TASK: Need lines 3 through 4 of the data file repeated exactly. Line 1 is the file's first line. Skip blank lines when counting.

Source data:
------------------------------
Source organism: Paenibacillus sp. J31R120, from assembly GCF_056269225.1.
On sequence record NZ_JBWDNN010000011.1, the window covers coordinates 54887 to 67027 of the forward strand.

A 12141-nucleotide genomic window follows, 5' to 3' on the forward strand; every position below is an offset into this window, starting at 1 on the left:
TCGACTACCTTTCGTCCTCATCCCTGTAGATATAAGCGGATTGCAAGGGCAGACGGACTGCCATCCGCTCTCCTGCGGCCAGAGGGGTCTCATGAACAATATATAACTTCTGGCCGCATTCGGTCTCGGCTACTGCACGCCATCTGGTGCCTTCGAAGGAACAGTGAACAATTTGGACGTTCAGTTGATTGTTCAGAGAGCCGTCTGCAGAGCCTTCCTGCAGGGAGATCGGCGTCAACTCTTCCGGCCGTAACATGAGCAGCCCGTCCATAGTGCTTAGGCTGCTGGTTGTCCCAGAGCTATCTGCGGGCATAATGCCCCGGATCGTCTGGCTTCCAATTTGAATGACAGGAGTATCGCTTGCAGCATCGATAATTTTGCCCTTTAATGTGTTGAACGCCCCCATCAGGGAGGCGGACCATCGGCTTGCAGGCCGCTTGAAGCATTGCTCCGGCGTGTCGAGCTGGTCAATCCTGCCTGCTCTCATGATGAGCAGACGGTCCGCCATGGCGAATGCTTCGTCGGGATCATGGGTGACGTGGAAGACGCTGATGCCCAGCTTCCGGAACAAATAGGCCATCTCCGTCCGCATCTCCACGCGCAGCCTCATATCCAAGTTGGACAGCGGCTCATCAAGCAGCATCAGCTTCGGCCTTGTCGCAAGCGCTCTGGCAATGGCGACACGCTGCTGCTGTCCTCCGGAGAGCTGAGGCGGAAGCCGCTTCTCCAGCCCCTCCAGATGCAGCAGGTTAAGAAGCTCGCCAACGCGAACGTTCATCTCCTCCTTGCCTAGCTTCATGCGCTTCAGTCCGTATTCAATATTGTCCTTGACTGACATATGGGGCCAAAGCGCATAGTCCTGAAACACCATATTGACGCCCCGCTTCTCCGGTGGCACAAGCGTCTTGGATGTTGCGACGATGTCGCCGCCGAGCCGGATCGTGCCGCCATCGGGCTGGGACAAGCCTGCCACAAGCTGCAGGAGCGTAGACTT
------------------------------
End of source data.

A 12141-nucleotide genomic window follows, 5' to 3' on the forward strand; every position below is an offset into this window, starting at 1 on the left:
TCGACTACCTTTCGTCCTCATCCCTGTAGATATAAGCGGATTGCAAGGGCAGACGGACTGCCATCCGCTCTCCTGCGGCCAGAGGGGTCTCATGAACAATATATAACTTCTGGCCGCATTCGGTCTCGGCTACTGCACGCCATCTGGTGCCTTCGAAGGAACAGTGAACAATTTGGACGTTCAGTTGATTGTTCAGAGAGCCGTCTGCAGAGCCTTCCTGCAGGGAGATCGGCGTCAACTCTTCCGGCCGTAACATGAGCAGCCCGTCCATAGTGCTTAGGCTGCTGGTTGTCCCAGAGCTATCTGCGGGCATAATGCCCCGGATCGTCTGGCTTCCAATTTGAATGACAGGAGTATCGCTTGCAGCATCGATAATTTTGCCCTTTAATGTGTTGAACGCCCCCATCAGGGAGGCGGACCATCGGCTTGCAGGCCGCTTGAAGCATTGCTCCGGCGTGTCGAGCTGGTCAATCCTGCCTGCTCTCATGATGAGCAGACGGTCCGCCATGGCGAATGCTTCGTCGGGATCATGGGTGACGTGGAAGACGCTGATGCCCAGCTTCCGGAACAAATAGGCCATCTCCGTCCGCATCTCCACGCGCAGCCTCATATCCAAGTTGGACAGCGGCTCATCAAGCAGCATCAGCTTCGGCCTTGTCGCAAGCGCTCTGGCAATGGCGACACGCTGCTGCTGTCCTCCGGAGAGCTGAGGCGGAAGCCGCTTCTCCAGCCCCTCCAGATGCAGCAGGTTAAGAAGCTCGCCAACGCGAACGTTCATCTCCTCCTTGCCTAGCTTCATGCGCTTCAGTCCGTATTCAATATTGTCCTTGACTGACATATGGGGCCAAAGCGCATAGTCCTGAAACACCATATTGACGCCCCGCTTCTCCGGTGGCACAAGCGTCTTGGATGTTGCGACGATGTCGCCGCCGAGCCGGATCGTGCCGCCATCGGGCTGGGACAAGCCTGCCACAAGCTGCAGGAGCGTAGACTT